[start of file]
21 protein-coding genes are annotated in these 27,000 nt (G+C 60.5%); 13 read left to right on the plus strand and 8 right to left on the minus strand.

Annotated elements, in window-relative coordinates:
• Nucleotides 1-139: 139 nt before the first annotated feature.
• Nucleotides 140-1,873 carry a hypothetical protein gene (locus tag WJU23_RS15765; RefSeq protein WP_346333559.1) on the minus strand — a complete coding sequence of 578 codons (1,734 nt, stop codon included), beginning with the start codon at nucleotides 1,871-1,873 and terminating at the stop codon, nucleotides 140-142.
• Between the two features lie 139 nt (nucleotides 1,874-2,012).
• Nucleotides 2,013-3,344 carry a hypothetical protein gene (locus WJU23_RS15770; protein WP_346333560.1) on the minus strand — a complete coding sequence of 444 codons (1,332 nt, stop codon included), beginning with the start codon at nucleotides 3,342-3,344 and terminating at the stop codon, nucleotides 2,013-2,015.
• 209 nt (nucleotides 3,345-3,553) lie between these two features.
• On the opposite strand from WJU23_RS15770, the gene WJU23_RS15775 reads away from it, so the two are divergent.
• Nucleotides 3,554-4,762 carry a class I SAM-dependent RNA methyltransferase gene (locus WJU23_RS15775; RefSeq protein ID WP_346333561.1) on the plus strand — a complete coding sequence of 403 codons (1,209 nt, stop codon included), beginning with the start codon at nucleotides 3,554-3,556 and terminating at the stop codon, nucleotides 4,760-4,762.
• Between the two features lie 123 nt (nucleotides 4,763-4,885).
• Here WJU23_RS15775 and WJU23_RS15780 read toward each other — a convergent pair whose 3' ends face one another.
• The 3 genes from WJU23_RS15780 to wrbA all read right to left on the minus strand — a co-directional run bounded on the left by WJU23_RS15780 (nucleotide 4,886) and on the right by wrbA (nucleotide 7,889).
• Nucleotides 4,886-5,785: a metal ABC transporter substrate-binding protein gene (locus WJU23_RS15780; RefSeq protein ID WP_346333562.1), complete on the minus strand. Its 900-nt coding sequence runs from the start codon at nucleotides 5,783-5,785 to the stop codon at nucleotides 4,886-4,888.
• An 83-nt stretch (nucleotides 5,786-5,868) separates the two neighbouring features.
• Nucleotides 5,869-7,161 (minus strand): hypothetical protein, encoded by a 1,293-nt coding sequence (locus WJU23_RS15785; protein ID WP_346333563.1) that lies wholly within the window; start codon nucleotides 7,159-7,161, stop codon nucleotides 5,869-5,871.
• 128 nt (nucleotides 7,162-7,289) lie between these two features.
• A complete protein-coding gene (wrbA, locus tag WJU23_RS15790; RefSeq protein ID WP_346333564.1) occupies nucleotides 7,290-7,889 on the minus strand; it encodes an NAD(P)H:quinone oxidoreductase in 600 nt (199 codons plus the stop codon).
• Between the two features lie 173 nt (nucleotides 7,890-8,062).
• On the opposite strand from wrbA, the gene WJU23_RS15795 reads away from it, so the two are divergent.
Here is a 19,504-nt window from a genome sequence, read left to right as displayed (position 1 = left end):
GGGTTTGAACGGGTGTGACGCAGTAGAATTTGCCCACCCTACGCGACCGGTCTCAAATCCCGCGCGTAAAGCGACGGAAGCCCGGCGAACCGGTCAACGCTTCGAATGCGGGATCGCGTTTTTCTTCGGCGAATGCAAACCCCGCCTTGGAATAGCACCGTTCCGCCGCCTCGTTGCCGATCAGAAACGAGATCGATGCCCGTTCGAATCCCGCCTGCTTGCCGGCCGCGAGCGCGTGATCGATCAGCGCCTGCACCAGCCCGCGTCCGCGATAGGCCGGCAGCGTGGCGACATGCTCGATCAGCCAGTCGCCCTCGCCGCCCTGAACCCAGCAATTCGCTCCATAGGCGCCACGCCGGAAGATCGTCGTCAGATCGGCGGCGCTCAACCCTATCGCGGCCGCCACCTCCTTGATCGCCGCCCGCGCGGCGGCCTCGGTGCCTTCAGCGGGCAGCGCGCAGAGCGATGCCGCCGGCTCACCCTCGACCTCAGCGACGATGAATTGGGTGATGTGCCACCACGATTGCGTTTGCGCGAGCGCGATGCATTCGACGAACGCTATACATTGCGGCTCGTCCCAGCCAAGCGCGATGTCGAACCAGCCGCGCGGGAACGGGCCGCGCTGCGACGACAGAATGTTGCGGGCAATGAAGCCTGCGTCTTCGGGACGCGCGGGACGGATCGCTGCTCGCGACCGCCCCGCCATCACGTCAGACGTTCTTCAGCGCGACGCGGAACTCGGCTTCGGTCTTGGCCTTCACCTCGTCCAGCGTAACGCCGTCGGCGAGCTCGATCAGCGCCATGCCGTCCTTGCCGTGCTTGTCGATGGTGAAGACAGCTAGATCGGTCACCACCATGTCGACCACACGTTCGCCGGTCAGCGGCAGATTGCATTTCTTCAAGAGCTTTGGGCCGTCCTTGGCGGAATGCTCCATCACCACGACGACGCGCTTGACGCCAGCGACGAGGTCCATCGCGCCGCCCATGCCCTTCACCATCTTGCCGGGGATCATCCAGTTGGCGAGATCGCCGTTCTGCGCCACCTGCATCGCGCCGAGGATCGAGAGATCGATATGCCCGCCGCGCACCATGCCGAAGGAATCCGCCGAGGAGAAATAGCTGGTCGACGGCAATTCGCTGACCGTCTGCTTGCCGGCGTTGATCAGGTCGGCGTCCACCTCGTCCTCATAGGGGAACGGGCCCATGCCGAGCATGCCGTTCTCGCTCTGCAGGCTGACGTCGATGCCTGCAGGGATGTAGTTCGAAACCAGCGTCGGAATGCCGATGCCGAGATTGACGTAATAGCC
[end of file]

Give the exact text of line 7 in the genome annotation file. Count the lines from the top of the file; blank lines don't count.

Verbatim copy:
• 209 nt (nucleotides 3,345-3,553) lie between these two features.